History of the Park

Kokkola has always been a trade, port, and seafaring town. Shipbuilding and tar export were the city’s most important sources of livelihood from 16th to 19th century. Since the beginning of the 1940s, the Kokkola Industrial Park has developed from an industrial area formed by two Finnish state-owned companies into a strong chemical industry cluster, where currently about 70 companies operate and a total of 2 200 people are employed.

Kokkola owes the establishment of the Industrial Park to its location on the west coast of Finland. Government’s main industrial policy during the Second World War was to invest important industrial facilities on the west coast, as far away as possible from the Soviet border. Among other things, for this reason, the state-owned company Rikkihappo Oy established in 1945 a sulfuric acid plant and a superphosphate plant near the Port of Kokkola. Rikkihappo changed its name to Kemira in 1971 and until the 1990s the company built several new factories in the area, most recently a feed phosphate factory in 1994.

KEMIRA’S AND OUTOKUMPU’S TIME

South part of the Industrial Park is still called by people “Kemira’s area” (now KIP South), even though Kemira no longer operates in Kokkola. Similarly, the northern part (now KIP North) is called “Outokumpu’s area” because of another state-owned company, which set up a sulfur factory in Kokkola in 1962. The sulfur factory is strongly linked to the Pyhäsalmi mine, which was established 170 km from Kokkola in 1962. When choosing the location of the factory, the decisive factors were good networks with the mine, the proximity of the harbor and the location of the sulfuric acid plant in connection with the new metallurgical plant, because a large amount of pyrite concentrates obtained in the excavation process had to find a further processing place. And such was already in Kokkola, the plants of Rikkihappo Oy.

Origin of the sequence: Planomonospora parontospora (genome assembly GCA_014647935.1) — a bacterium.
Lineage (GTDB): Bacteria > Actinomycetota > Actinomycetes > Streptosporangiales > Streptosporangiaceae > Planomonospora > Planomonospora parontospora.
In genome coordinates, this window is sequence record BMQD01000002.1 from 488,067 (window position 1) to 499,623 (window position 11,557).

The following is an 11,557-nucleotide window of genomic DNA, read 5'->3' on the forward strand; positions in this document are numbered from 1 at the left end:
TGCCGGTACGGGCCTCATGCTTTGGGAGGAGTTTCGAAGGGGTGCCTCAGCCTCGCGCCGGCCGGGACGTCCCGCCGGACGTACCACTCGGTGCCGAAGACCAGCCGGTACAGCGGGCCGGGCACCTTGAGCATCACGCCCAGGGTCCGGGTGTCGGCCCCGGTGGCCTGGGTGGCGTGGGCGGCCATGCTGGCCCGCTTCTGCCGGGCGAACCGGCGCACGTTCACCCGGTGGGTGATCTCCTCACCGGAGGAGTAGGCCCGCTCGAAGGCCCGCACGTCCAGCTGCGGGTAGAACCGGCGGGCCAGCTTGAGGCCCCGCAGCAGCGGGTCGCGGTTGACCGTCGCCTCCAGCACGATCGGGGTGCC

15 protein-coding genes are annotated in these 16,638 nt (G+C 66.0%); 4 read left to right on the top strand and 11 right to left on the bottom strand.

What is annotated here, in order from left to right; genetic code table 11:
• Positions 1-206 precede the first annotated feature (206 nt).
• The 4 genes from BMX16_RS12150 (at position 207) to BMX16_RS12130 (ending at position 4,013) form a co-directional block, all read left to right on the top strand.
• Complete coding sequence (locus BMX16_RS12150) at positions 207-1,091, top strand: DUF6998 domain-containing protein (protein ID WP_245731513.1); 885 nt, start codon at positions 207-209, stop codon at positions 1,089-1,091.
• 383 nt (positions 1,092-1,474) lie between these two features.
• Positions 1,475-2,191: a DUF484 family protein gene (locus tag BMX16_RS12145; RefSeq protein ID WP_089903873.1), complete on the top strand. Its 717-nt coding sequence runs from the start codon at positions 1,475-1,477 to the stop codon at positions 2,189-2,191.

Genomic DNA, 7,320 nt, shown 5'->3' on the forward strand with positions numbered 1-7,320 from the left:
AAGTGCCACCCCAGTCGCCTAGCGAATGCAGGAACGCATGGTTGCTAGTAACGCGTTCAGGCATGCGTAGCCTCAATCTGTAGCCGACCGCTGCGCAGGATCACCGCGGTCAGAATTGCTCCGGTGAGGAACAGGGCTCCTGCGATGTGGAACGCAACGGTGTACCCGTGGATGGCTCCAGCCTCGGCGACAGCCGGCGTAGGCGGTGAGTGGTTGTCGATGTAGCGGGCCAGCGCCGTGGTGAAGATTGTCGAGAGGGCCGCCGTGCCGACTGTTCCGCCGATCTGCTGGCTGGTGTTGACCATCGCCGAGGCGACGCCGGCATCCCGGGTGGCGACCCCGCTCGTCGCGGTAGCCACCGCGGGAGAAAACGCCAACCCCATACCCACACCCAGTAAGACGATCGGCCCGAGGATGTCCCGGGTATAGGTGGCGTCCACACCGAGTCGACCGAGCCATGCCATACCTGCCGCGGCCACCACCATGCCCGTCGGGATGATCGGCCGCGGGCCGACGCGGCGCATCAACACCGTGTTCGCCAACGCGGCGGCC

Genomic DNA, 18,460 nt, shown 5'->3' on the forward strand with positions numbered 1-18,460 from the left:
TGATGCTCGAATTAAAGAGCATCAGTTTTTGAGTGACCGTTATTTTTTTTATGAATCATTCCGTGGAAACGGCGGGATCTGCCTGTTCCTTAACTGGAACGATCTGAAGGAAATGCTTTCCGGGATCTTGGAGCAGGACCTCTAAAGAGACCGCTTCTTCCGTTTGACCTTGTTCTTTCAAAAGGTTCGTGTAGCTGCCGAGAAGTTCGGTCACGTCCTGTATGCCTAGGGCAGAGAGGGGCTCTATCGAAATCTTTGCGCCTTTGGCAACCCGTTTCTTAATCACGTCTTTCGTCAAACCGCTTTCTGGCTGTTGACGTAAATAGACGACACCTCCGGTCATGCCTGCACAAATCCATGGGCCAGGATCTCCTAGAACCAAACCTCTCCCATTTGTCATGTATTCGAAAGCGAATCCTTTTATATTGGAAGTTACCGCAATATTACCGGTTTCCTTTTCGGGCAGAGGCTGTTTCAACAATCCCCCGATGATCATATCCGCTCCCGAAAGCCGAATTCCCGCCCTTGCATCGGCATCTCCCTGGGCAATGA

Outokumpu was a mining company during the post-war period, but Finish industrial policy of that time was a part of the strategy that the metals excavated from Finnish mines were to be processed domestically. Because of that, Outokumpu established metallurgical factories in several coastal cities. In Kokkola, the cobalt factory was founded in 1967 and the zinc factory in 1969. In the 1990s, the Finnish state decided to reduce its industrial ownership, which afterward had consequences for Kemira, Outokumpu, and the Kokkola Industrial Park. Over the years, Kemira and Outokumpu developed to genuinely global and market-based export companies.

Kemira has sold its synthetic fertilizer production completely: in 2004 its Europe’s biggest calcium chloride plant to Tetra Chemicals Europe, in 2007 its fertilizer manufacturer Kemira Growhow to Norwegian Yara and in 2010 Kemira closed its entire industrial production in Kokkola when the sulfuric acid plant was sold to Boliden. Today, Outokumpu manufactures stainless steel only and has no production in Kokkola anymore. Boliden Kokkola continues Outokumpu’s zinc production and Freeport Cobalt cobalt production.

Although almost all production activities in the Park are now held by multinational companies, no factories are closed - on the contrary, new owners have made large investments in the Industrial Park.

(Source: Vienti-Suomea rakentamassa, Ostrobothnia’s Chamber of Commerce)